A leader in observability
If you work in infrastructure technology, chances are you spend a lot of time working with IT operations teams. You’ve watched them invest lots of hard work trying to meet the expectations of the business, but they’ve come away with limited success. The business continually bashes IT for providing poor service, while IT struggles to meet seemingly nebulous expectations with limited resources. The major problem here is the fundamental disconnect over how IT and the business each measure success.
IT is responsible for sharing limited resources (such as CPU, memory, and disk) between business functions, so they measure consumption. IT then uses those metrics to recognize when a resource is close to exhaustion to avoid problems and keep costs low. On the other hand, the business needs responsive and error-free services, so they measure success using speed and quality. The disconnect is two teams with drastically different definitions of success, resulting in lots of tension between IT and the business.
If you want a simpler and more responsive observability practice, tighter alignment with the business, and faster paths to improvement, you should focus on service-level metrics instead. In this article, I’ll introduce two metrics that should matter for your observability practice – service level indicators (SLIs) and service level objectives (SLOs) – and I’ll show you how to set your SLOs.
An SLI is a carefully defined quantitative indicator of some aspect of the level of service that is provided. In other words, an SLI is a metric measuring one thing that shows how well your IT service is performing. An SLI must be relevant to the delivered service and should be simple and easy to understand. In other words, when an SLI goes wrong, there must be some business impact, such as an outage or poor user experience. Remember, the business expects speed and quality, so you need to choose SLIs (metrics) that measure those things, such as:
Yes, there is a distinction between uptime (reliability) and availability (time loss). And here are some potential SLI choices that you shouldn’t use because they don’t directly correlate to business impact:
Again, the main difference between a good and bad SLI is the metric’s relevance to service delivery. A high error rate or slow response time affects service delivery. High CPU utilization might impact service delivery, but the relationship between CPU and service performance is harder to establish. This is why IT teams measure resource consumption struggles.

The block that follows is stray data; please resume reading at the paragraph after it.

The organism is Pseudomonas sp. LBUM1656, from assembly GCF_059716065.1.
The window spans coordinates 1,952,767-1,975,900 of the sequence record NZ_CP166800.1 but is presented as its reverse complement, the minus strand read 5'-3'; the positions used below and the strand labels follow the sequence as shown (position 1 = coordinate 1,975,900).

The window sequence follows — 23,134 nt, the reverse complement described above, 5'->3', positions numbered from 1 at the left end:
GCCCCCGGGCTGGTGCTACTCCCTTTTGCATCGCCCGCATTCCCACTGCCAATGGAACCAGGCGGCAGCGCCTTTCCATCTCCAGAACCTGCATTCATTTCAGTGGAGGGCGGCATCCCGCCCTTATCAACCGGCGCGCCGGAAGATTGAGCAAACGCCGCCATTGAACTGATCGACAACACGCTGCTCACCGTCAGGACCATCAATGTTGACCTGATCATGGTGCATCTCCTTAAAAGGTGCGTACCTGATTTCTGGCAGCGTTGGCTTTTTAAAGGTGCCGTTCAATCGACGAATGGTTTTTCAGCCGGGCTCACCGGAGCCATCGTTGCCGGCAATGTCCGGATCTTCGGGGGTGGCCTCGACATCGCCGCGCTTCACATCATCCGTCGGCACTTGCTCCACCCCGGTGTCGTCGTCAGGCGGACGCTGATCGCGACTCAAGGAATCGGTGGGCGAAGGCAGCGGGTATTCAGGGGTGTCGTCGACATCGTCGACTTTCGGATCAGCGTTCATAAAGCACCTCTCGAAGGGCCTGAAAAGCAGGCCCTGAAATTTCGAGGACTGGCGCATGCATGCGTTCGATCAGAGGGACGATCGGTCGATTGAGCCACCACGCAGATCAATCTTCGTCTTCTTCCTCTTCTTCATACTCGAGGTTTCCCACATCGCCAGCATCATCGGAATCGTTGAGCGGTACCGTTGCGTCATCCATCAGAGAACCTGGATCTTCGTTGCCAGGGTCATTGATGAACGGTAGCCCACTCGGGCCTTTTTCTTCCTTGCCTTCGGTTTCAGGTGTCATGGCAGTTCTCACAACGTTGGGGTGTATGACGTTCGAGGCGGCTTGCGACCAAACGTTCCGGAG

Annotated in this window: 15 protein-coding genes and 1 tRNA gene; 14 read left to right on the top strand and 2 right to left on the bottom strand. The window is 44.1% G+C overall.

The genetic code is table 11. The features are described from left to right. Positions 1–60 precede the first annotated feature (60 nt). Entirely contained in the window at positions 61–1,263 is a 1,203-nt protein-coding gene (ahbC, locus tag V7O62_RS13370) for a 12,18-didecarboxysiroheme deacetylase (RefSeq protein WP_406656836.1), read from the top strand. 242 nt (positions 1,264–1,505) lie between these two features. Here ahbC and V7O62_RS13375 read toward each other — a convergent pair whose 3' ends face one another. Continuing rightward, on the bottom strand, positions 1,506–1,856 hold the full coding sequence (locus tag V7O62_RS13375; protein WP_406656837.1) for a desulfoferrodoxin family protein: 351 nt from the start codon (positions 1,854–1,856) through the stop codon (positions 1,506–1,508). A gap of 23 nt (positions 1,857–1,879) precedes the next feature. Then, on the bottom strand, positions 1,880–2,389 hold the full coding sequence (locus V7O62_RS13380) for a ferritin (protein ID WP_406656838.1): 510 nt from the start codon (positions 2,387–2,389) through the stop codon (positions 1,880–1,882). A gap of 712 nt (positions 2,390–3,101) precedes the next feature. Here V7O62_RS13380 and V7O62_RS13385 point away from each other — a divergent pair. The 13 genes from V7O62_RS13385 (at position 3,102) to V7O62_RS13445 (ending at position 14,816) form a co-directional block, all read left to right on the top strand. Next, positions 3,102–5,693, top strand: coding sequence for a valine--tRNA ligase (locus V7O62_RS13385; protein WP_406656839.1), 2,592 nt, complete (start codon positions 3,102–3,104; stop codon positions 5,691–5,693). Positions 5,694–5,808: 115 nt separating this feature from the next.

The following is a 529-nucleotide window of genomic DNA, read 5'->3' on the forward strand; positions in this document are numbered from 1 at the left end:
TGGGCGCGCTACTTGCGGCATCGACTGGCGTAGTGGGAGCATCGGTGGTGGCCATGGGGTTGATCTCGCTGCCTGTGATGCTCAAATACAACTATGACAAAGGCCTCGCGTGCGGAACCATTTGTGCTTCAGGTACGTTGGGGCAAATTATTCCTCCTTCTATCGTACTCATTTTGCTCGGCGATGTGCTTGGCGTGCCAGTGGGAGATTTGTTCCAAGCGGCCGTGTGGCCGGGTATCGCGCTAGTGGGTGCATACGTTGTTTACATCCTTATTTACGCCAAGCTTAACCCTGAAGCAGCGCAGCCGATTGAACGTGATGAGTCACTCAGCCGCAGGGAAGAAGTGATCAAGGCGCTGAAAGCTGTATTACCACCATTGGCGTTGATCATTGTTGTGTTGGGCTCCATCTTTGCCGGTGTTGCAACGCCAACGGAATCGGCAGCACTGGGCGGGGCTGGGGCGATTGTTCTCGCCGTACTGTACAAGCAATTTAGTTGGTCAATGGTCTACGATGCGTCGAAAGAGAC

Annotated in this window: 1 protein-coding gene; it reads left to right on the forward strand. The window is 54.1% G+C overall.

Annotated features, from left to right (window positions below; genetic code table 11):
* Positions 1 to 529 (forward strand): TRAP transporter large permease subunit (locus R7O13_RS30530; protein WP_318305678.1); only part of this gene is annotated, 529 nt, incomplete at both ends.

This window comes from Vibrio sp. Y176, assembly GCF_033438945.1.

The key here is to pick a metric for your SLI that is clearly and unambiguously related to service delivery and is simple and easy to communicate to non-technical people. That will resolve the disconnect, making things easier for everyone involved.
An SLO is simply a goal that you set for your SLIs. First, you identify your SLIs. Then, by setting thresholds for each SLI, you create your SLOs.
SLOs should be easy for even non-technical stakeholders to understand. Stand-alone resource consumption metrics, such as CPU utilization, don’t tell you if something is performing well or not—they require interpretation by an SME. Identifying business-impacting SLIs, setting SLOs, and properly presenting them means that the consumers of those SLOs don’t have to ask if the number is good or bad. Interpretation is intuitive—the answer is “good” or “not good.” As a bonus, it’s easy to use SLOs to measure improvement.
If the business or IT management has already set SLOs for you, then you’ll want to use those. If they haven’t, I recommend using an iterative approach as follows:
Establishing SLIs and SLOs will result in a simpler and more responsive observability practice, tighter alignment with the business, and a faster path to improvement. It’s simple and easy to get started, practice this on one service and see how well it works.
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